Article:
January 23, 2022 | Rome, Italy

The thrill is gone

By | 2018-03-21T19:06:08+01:00 May 31st, 2015|First Person|
Claudia Cardinale: Italian personified.
I

talian is widely regarded as a beautiful language, if not the most beautiful language. It may not be commonly spoken, or useful, or even taught in schools, but it’s hands down romantic. Yes, Italian is the reigning queen, if not the king, of romance languages. If Italian were personified, I imagine it as a curvy, lush Claudia Cardinale-esque stunner with a tiara.

Conversations with people from all over the globe suggest universal agreement on a few basic language facts:

Chinese will get you a job.

French is a bit snobby.

German is harsh and guttural.

Italian is a sheer delight to the ears.

But here’s the sad thing: I no longer see, or perhaps more appropriately, hear, Italian’s mysterious allure. Despite what tourists and visitors constantly tell me — “You’re so lucky you speak Italian! What a glorious language!”; “It’s so melodious, like music!”; and, most recently, from an older Dutch tourist, “What a lovely tongue!” — Italian has lost its luster.

I suppose it has to do with how long I’ve studied the language and lived in Italy. In the same way my up-close view of the Coliseum is (embarrassingly) the norm, so is Italian. The thrill is gone. Ultimately, fluently understanding of a language means hearing everything, the pleasant, the humdrum, and the gross. On the metro, I commonly overhear conversations about food. Italians love to talk about what they ate last night, what they just ate, and what they will eat later, often in sumptuous detail. “I had the most gorgeous pesce last night at a restaurant near Ostia, sea bass baked in a scalloped potato crust with thyme,” or, “Cinzia made a roasted rack of lamb and fettuccine with shaved truffles for Easter — divine!” Automatically decoding Italian also leads to delightfully memorable exchanges. “This is my mom!” a toddler announced proudly to me on the no. 23 bus. “Once I was in the tummy of my mom, this mom! My brother Manuele too! Tutti quanti!” I hear the banal (“Please remember to pick up the dry cleaning,” “Let’s meet for coffee at four o’clock, “Ikea is having a sale on sheets and glassware…”) and everything in between. Italian is no longer a separate and exotic entity out of “La Dolce Vita.” At the grocery store or at the next table I now absorb conversations about break-ups, slipped discs, and bathroom habits. I pick up on insults, vulgarities, teenage boys’ snarky opinions on their female classmates, gossip (“you didn’t hear this from me, but…”), and so on, often slung in romanaccio, or Roman slang, Italian’s punk little brother.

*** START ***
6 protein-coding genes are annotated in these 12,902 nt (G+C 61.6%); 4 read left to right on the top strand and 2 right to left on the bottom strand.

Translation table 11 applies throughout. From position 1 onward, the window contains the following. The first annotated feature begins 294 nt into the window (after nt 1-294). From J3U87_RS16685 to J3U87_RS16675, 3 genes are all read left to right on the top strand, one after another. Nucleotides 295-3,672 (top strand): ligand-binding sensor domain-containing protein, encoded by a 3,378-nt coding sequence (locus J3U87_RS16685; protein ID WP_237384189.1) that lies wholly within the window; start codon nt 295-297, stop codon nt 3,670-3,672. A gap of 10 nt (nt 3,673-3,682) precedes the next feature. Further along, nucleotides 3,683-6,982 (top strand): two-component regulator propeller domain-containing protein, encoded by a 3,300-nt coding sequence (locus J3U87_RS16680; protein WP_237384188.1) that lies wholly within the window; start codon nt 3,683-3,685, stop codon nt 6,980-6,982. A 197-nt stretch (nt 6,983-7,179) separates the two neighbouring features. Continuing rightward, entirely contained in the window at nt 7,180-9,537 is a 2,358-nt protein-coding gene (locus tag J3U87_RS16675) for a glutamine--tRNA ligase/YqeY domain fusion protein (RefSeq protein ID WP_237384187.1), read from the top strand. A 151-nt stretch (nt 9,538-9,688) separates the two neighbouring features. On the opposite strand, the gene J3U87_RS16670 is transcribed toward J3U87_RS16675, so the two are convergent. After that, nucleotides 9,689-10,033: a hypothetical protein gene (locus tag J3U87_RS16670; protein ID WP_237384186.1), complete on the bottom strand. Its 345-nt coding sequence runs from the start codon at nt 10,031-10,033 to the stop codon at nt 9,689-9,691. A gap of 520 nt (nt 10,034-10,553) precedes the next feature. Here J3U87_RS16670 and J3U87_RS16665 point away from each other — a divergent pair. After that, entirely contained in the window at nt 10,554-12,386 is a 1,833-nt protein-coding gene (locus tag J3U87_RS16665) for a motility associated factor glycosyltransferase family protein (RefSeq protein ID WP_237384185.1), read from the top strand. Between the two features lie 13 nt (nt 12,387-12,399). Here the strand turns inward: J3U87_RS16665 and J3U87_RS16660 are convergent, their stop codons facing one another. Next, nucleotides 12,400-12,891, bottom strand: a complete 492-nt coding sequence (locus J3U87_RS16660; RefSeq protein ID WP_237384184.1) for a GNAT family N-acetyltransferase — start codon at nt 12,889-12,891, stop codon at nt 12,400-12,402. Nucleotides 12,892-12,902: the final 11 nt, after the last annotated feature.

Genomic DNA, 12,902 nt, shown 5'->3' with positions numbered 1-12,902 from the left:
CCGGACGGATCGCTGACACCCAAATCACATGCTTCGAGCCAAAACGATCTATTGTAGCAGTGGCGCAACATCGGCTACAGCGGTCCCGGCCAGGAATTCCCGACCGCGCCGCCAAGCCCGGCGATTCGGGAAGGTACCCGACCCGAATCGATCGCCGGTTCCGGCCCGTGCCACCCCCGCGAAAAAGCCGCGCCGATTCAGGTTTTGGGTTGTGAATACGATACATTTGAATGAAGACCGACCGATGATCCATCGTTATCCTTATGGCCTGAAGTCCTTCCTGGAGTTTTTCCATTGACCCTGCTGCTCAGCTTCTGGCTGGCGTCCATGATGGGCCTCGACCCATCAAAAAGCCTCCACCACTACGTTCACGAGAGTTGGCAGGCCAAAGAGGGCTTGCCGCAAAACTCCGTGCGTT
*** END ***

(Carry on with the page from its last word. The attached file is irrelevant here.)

I’m also sad to report that my perception of Italian as a “sexy” language has also dissolved. Gone are the days when a man with an Italian accent made my heart flutter. Now all it does is conjure up memories of my English teaching days, when I routinely taught conversation to Roman students while being pitifully underpaid. Give me a Spaniard any day.

Sometimes I’m nostalgic for my tourist years, when I was a naïve 14-year-old in braces who found Italian exciting, thrilling, and frustrating, the language rising and weaving up above me, far-off and elusive.

That summer at the beach, I tried eavesdropping on the middle-aged Italians stretched out nearby on lounge chairs, desperate to grasp what was I was sure must be profound talk about life, love, or philosophy, romantic things meant to be spoken about in a romantic language. Now, I admit, it more likely it was a conversation about hernias.

At times I find myself slightly jealous of those who hear Italian with fresh ears, who perceive the enigmatic thrill of a foreign language as I did once. But I suppose Italian’s transition from mysterious to mundane is a positive sign. I’ll never hear Italian as a native does — yet the normalization process does mean that I’ve fully adapted, that I’m in some way a part of this culture that I scribbled about in my journal as a high school student, and daydreamed about living in during geometry class. And wasn’t that the goal all along?

About the Author:

Alexandra's "Second Generation" column ran from 20012 through early 2017.

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